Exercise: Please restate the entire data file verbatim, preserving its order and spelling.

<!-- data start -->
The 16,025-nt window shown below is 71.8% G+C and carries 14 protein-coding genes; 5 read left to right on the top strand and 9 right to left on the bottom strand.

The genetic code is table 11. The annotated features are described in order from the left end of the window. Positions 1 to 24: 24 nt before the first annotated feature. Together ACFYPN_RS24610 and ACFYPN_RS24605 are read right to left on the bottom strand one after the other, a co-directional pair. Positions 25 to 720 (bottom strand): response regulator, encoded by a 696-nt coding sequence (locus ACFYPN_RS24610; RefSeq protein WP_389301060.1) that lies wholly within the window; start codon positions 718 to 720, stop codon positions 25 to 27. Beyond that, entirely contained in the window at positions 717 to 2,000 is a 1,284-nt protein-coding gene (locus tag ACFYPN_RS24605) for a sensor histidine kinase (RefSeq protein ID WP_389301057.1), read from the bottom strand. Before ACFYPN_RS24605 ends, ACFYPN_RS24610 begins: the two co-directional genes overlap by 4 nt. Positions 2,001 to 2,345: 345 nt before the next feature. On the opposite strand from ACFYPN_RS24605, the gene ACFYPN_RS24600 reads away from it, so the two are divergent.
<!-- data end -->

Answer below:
The 16,025-nt window shown below is 71.8% G+C and carries 14 protein-coding genes; 5 read left to right on the top strand and 9 right to left on the bottom strand.

The genetic code is table 11. The annotated features are described in order from the left end of the window. Positions 1 to 24: 24 nt before the first annotated feature. Together ACFYPN_RS24610 and ACFYPN_RS24605 are read right to left on the bottom strand one after the other, a co-directional pair. Positions 25 to 720 (bottom strand): response regulator, encoded by a 696-nt coding sequence (locus ACFYPN_RS24610; RefSeq protein WP_389301060.1) that lies wholly within the window; start codon positions 718 to 720, stop codon positions 25 to 27. Beyond that, entirely contained in the window at positions 717 to 2,000 is a 1,284-nt protein-coding gene (locus tag ACFYPN_RS24605) for a sensor histidine kinase (RefSeq protein ID WP_389301057.1), read from the bottom strand. Before ACFYPN_RS24605 ends, ACFYPN_RS24610 begins: the two co-directional genes overlap by 4 nt. Positions 2,001 to 2,345: 345 nt before the next feature. On the opposite strand from ACFYPN_RS24605, the gene ACFYPN_RS24600 reads away from it, so the two are divergent.